Since we are asked to find $\tan \theta$, we can find $\sin \theta$ and $\cos \theta$ separately and use their values to get $\tan \theta$. We can start by drawing a diagram. Let the vertices of the quadrilateral be $A$, $B$, $C$, and $D$. Let $AB = 5$, $BC = 6$, $CD = 9$, and $DA = 7$. Let $AX = a$, $BX = b$, $CX = c$, and $DX = d$. We know that $\theta$ is the acute angle formed between the intersection of the diagonals $AC$ and $BD$.

$[asy] unitsize(4cm); pair A,B,C,D,X; A = (0,0); B = (1,0); C = (1.25,-1); D = (-0.75,-0.75); draw(A--B--C--D--cycle,black+1bp); X = intersectionpoint(A--C,B--D); draw(A--C); draw(B--D); label("A",A,NW); label("B",B,NE); label("C",C,SE); label("D",D,SW); dot(X); label("X",X,S); label("5",(A+B)/2,N); label("6",(B+C)/2,E); label("9",(C+D)/2,S); label("7",(D+A)/2,W); label("\theta",X,2.5E); label("a",(A+X)/2,NE); label("b",(B+X)/2,NW); label("c",(C+X)/2,SW); label("d",(D+X)/2,SE); [/asy]$

We are given that the area of quadrilateral $ABCD$ is $30$. We can express this area using the areas of triangles $AXB$, $BXC$, $CXD$, and $DXA$. Since we want to find $\sin \theta$ and $\cos \theta$, we can represent these areas using $\sin \theta$ as follows:

\begin{align*} 30 &=[ABCD] \\ &=[AXB] + [BXC] + [CXD] + [DXA] \\ &=\frac{1}{2} ab \sin (\angle AXB) + \frac{1}{2} bc \sin (\angle BXC) + \frac{1}{2} cd \sin (\angle CXD) + \frac{1}{2} da \sin (\angle AXD) \\ &=\frac{1}{2} ab \sin (180^\circ - \theta) + \frac{1}{2} bc \sin (\theta) + \frac{1}{2} cd \sin (180^\circ - \theta) + \frac{1}{2} da \sin (\theta) \end{align*}

We know that $\sin (180^\circ - \theta) = \sin \theta$. Therefore it follows that:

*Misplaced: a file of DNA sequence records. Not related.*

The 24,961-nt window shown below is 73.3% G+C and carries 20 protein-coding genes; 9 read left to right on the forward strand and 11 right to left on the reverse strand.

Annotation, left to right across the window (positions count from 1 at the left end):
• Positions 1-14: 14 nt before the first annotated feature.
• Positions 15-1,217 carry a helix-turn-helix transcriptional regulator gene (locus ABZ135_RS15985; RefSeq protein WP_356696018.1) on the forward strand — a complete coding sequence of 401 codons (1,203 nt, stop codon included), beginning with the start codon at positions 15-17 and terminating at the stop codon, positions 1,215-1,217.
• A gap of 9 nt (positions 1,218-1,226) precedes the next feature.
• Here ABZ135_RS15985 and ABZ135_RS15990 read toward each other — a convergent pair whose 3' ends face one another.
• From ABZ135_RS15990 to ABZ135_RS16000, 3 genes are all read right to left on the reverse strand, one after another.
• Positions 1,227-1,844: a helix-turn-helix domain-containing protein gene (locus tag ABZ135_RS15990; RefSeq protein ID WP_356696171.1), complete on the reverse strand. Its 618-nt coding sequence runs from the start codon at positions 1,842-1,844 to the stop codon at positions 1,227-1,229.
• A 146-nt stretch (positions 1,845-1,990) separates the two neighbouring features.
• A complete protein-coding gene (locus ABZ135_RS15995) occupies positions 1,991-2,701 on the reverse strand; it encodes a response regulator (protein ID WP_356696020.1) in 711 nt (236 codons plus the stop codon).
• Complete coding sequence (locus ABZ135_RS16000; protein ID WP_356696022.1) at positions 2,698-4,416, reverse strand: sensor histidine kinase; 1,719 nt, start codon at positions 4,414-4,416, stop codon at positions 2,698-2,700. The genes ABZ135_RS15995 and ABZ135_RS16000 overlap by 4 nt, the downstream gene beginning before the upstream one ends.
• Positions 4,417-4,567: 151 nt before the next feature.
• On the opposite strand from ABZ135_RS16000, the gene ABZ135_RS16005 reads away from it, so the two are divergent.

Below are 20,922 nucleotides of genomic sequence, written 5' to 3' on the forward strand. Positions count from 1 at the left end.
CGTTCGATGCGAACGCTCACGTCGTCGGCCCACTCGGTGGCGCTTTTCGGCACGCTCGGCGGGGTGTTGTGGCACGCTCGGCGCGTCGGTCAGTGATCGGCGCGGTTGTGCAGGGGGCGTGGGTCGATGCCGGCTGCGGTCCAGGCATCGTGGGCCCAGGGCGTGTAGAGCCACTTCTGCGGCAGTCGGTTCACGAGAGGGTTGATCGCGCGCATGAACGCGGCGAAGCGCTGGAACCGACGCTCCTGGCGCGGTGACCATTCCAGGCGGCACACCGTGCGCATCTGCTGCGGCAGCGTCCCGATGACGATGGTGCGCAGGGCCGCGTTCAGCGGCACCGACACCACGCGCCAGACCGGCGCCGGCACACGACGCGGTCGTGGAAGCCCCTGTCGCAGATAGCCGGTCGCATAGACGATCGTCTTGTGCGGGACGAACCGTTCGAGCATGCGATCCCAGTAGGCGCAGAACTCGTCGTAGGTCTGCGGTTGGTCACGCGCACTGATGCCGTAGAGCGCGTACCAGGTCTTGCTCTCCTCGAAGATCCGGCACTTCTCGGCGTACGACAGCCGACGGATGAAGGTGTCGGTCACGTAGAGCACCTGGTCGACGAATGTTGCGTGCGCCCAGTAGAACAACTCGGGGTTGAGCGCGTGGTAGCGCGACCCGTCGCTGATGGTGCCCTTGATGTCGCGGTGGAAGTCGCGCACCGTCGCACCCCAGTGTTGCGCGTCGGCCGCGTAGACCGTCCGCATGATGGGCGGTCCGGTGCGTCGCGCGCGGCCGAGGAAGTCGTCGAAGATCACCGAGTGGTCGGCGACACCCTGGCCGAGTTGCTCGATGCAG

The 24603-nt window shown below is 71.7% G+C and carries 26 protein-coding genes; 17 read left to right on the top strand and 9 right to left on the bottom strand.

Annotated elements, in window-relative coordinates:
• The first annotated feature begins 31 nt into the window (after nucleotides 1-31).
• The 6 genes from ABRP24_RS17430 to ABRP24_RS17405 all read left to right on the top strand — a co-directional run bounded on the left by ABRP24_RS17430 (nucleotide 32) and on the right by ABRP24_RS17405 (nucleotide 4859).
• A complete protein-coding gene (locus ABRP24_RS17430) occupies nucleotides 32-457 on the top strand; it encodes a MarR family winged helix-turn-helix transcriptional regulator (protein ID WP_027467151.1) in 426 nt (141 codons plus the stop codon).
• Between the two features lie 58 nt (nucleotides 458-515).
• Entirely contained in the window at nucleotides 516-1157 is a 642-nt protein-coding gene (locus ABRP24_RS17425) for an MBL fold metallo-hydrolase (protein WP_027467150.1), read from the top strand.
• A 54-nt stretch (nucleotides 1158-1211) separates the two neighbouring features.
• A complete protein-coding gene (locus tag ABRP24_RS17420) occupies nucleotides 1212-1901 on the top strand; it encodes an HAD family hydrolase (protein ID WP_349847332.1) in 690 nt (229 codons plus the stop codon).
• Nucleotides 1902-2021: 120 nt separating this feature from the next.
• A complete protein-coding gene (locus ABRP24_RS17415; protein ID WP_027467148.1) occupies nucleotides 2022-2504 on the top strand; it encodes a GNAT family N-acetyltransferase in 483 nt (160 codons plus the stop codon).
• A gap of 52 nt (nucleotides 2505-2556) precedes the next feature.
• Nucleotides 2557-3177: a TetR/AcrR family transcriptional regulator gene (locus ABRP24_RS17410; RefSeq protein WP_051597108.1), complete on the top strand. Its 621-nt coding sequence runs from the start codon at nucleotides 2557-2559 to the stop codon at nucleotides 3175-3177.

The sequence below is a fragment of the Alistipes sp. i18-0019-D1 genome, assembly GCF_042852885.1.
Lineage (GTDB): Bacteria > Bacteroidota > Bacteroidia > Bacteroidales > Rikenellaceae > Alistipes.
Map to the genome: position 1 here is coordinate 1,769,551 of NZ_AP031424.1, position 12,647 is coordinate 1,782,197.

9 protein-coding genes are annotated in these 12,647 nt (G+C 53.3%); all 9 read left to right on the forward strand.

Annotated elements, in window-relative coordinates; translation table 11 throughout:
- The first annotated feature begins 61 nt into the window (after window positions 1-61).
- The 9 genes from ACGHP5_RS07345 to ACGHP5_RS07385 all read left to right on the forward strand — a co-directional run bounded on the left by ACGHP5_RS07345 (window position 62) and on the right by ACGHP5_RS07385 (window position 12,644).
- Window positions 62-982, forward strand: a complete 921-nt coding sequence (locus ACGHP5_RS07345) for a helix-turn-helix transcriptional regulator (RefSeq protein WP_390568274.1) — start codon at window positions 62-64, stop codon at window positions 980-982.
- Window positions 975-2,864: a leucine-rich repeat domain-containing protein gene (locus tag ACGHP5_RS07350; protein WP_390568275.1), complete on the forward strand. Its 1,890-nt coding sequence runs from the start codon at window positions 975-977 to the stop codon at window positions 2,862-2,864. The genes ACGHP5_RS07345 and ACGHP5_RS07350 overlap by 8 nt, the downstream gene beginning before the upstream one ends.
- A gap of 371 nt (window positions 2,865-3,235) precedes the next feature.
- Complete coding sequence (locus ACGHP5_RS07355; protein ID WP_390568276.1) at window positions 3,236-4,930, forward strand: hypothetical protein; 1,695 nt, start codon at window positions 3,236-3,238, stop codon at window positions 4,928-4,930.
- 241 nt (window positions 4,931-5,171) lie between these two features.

\begin{align*} 30 &=\frac{1}{2} ab \sin (180^\circ - \theta) + \frac{1}{2} bc \sin (\theta) + \frac{1}{2} cd \sin (180^\circ - \theta) + \frac{1}{2} da \sin (\theta) \\ &=\frac{1}{2} ab \sin (\theta) + \frac{1}{2} bc \sin (\theta) + \frac{1}{2} cd \sin (\theta) + \frac{1}{2} da \sin (\theta) \\ &=\frac{1}{2}\sin\theta (ab + bc + cd + da) \end{align*}

From here we see that $\sin \theta = \frac{60}{ab + bc + cd + da}$. Now we need to find $\cos \theta$. Using the Law of Cosines on each of the four smaller triangles, we get following equations:

\begin{align*} 5^2 &= a^2 + b^2 - 2ab\cos(180^\circ-\theta) \\ 6^2 &= b^2 + c^2 - 2bc\cos \theta \\ 9^2 &= c^2 + d^2 - 2cd\cos(180^\circ-\theta) \\ 7^2 &= d^2 + a^2 - 2da\cos \theta \end{align*}

We know that $\cos (180^\circ - \theta) = -\cos \theta$. We can substitute this value into our equations to get:

\begin{align*} 5^2 &= a^2 + b^2 + 2ab\cos \theta \\ 6^2 &= b^2 + c^2 - 2bc\cos \theta \\ 9^2 &= c^2 + d^2 + 2cd\cos \theta \\ 7^2 &= d^2 + a^2 - 2da\cos \theta \end{align*}

If we subtract the sum of the first and third equation from the sum of the second and fourth equation, the squared terms cancel, leaving us with: $$5^2 + 9^2 - 6^2 - 7^2 = 2ab \cos \theta + 2bc \cos \theta + 2cd \cos \theta + 2da \cos \theta$$ $$21 = 2\cos \theta (ab + bc + cd + da)$$

From here we see that $\cos \theta = \frac{21/2}{ab + bc + cd + da}$.

Since we have figured out $\sin \theta$ and $\cos \theta$, we can calculate $\tan \theta$:

$$\tan \theta = \frac{\sin \theta}{\cos \theta} = \frac{\frac{60}{ab + bc + cd + da}}{\frac{21/2}{ab + bc + cd + da}} = \frac{60}{21/2} = \frac{120}{21} = \frac{40}{7}$$

Therefore our answer is $40 + 7 = \boxed{047}$.

~ my_aops_lessons

## Solution 3 (Pythagorean Theorem and Right Triangle Trigonometry)

This solution refers to the Diagram section.

In convex quadrilateral $ABCD,$ let $AB=5,BC=6,CD=9,$ and $DA=7.$ Let $A'$ and $C'$ be the feet of the perpendiculars from $A$ and $C$, respectively, to $\overline{BD}.$ We obtain the following diagram:

WILL BE BACK SOON.

~MRENTHUSIASM